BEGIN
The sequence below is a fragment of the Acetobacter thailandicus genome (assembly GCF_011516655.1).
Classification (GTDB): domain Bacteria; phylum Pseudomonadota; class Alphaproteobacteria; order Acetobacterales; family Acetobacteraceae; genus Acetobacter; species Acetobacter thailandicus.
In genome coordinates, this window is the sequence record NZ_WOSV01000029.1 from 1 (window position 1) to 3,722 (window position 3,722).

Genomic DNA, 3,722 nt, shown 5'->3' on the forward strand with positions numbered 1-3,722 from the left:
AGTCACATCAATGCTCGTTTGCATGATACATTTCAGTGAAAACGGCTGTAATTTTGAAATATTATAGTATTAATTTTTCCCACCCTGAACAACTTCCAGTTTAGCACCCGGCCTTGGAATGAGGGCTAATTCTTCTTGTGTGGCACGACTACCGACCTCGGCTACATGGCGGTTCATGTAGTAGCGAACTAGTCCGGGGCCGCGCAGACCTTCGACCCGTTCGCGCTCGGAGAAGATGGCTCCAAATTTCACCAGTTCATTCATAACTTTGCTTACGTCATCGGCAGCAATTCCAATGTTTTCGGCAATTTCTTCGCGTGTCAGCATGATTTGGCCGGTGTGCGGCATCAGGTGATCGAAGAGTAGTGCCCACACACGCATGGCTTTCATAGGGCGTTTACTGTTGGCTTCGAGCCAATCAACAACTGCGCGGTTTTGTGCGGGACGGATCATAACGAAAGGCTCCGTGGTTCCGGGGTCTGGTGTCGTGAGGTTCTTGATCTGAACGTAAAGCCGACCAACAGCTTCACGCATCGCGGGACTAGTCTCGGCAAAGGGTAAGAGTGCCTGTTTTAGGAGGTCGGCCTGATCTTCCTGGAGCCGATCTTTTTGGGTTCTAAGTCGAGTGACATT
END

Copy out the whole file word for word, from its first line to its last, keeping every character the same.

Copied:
The sequence below is a fragment of the Acetobacter thailandicus genome (assembly GCF_011516655.1).
Classification (GTDB): domain Bacteria; phylum Pseudomonadota; class Alphaproteobacteria; order Acetobacterales; family Acetobacteraceae; genus Acetobacter; species Acetobacter thailandicus.
In genome coordinates, this window is the sequence record NZ_WOSV01000029.1 from 1 (window position 1) to 3,722 (window position 3,722).

Genomic DNA, 3,722 nt, shown 5'->3' on the forward strand with positions numbered 1-3,722 from the left:
AGTCACATCAATGCTCGTTTGCATGATACATTTCAGTGAAAACGGCTGTAATTTTGAAATATTATAGTATTAATTTTTCCCACCCTGAACAACTTCCAGTTTAGCACCCGGCCTTGGAATGAGGGCTAATTCTTCTTGTGTGGCACGACTACCGACCTCGGCTACATGGCGGTTCATGTAGTAGCGAACTAGTCCGGGGCCGCGCAGACCTTCGACCCGTTCGCGCTCGGAGAAGATGGCTCCAAATTTCACCAGTTCATTCATAACTTTGCTTACGTCATCGGCAGCAATTCCAATGTTTTCGGCAATTTCTTCGCGTGTCAGCATGATTTGGCCGGTGTGCGGCATCAGGTGATCGAAGAGTAGTGCCCACACACGCATGGCTTTCATAGGGCGTTTACTGTTGGCTTCGAGCCAATCAACAACTGCGCGGTTTTGTGCGGGACGGATCATAACGAAAGGCTCCGTGGTTCCGGGGTCTGGTGTCGTGAGGTTCTTGATCTGAACGTAAAGCCGACCAACAGCTTCACGCATCGCGGGACTAGTCTCGGCAAAGGGTAAGAGTGCCTGTTTTAGGAGGTCGGCCTGATCTTCCTGGAGCCGATCTTTTTGGGTTCTAAGTCGAGTGACATT